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Dr. McCloskey on the Results of the ASCERTAIN Trial in MDS

James K. McCloskey II, MD
Published: Wednesday, Jan 08, 2020



James K. McCloskey II, MD, medical oncologist, Division of Leukemia and the Adult Blood and Marrow Stem Cell Transplantation Program, John Theurer Cancer Center, discusses the results of the phase III ASCERTAIN trial in myelodysplastic syndrome (MDS). 

Prior data showed that the oral combination of decitabine and a DNA methyltransferase inhibitor could prolong the exposure to decitabine, similar to when decitabine is given intravenously in patients with MDS. Therefore, the trial evaluated the use of a fixed-dose combination of cedazuridine and decitabine, known as ASTX727, in patients with intermediate- and high-risk disease. Patients were randomized to receive decitabine intravenously in cycle 1 or 2 of therapy, followed by ASTX727 for the remainder of treatment, says McCloskey.

The results showed that the exposure to decitabine was the same, whether patients received decitabine orally or intravenously. These data will move treatment to the outpatient setting, making it easier for patients to receive therapy, says McCloskey. Moreover, these data have established a precedent for examining additional oral therapy combinations in lieu of intravenous therapy.
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James K. McCloskey II, MD, medical oncologist, Division of Leukemia and the Adult Blood and Marrow Stem Cell Transplantation Program, John Theurer Cancer Center, discusses the results of the phase III ASCERTAIN trial in myelodysplastic syndrome (MDS).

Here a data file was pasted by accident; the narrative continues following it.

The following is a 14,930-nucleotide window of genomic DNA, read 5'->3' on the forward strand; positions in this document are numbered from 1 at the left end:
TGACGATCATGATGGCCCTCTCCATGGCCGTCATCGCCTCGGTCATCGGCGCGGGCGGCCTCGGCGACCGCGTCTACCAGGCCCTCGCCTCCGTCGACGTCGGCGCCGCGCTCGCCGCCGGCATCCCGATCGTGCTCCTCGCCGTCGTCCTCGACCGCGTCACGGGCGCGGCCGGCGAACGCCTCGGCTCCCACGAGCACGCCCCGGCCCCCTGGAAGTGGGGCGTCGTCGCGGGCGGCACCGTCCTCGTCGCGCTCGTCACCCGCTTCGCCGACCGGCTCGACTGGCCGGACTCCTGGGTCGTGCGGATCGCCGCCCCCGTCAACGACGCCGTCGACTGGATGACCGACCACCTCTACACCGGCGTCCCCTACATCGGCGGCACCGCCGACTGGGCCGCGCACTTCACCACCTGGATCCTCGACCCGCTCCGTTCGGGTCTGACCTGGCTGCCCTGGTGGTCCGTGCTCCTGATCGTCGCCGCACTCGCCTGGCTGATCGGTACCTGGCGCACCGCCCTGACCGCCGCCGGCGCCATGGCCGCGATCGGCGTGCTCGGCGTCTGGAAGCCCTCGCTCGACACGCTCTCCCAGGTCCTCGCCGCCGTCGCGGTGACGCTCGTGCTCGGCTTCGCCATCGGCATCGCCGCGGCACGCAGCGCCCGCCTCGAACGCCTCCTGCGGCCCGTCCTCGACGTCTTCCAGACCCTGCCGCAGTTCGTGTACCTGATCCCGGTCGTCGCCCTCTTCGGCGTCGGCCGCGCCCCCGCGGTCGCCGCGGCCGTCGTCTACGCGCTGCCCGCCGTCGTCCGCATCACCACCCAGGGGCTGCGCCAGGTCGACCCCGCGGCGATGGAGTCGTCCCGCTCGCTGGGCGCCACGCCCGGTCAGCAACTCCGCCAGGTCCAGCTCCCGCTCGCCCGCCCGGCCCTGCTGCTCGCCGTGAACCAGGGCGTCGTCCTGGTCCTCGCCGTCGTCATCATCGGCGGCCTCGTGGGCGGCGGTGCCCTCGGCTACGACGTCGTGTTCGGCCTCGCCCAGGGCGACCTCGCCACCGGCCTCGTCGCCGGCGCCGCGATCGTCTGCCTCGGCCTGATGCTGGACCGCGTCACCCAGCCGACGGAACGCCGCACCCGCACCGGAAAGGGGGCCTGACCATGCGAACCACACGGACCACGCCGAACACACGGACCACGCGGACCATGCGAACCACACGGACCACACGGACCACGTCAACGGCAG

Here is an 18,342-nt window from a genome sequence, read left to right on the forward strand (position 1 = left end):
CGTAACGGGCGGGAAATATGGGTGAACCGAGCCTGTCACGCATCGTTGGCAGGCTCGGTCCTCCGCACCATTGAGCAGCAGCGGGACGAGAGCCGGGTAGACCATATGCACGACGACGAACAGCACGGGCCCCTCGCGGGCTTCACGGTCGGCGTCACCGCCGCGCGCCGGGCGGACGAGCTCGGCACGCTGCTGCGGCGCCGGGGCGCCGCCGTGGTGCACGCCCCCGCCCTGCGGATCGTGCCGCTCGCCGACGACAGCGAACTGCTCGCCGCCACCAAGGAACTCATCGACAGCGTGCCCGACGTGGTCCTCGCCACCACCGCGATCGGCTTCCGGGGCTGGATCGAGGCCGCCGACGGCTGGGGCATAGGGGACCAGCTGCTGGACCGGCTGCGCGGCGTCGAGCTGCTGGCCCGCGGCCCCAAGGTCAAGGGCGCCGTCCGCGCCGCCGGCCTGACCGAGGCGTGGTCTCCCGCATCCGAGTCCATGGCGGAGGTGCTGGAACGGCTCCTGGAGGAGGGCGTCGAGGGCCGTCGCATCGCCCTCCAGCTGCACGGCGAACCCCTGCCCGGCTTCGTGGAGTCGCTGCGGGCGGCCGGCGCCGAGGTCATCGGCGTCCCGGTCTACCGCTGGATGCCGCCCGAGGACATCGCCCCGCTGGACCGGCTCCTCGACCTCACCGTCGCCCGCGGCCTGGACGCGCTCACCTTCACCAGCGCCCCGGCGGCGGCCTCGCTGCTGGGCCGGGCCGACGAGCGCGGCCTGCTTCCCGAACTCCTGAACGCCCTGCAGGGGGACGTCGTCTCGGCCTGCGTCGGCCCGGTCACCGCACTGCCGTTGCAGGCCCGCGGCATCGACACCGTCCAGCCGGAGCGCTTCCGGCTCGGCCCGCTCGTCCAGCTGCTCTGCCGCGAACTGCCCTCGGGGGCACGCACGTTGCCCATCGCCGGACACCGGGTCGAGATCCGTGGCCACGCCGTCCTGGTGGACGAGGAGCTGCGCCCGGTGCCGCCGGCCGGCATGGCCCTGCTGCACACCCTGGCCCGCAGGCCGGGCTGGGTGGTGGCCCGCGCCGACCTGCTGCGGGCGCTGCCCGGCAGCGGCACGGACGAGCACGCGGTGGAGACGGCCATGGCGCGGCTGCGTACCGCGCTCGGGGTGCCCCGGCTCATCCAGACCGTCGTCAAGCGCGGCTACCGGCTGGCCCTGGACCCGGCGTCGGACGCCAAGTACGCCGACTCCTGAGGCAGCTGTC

Prior data showed that the oral combination of decitabine and a DNA methyltransferase inhibitor could prolong the exposure to decitabine, similar to when decitabine is given intravenously in patients with MDS. Therefore, the trial evaluated the use of a fixed-dose combination of cedazuridine and decitabine, known as ASTX727, in patients with intermediate- and high-risk disease. Patients were randomized to receive decitabine intravenously in cycle 1 or 2 of therapy, followed by ASTX727 for the remainder of treatment, says McCloskey.

The results showed that the exposure to decitabine was the same, whether patients received decitabine orally or intravenously. These data will move treatment to the outpatient setting, making it easier for patients to receive therapy, says McCloskey. Moreover, these data have established a precedent for examining additional oral therapy combinations in lieu of intravenous therapy.



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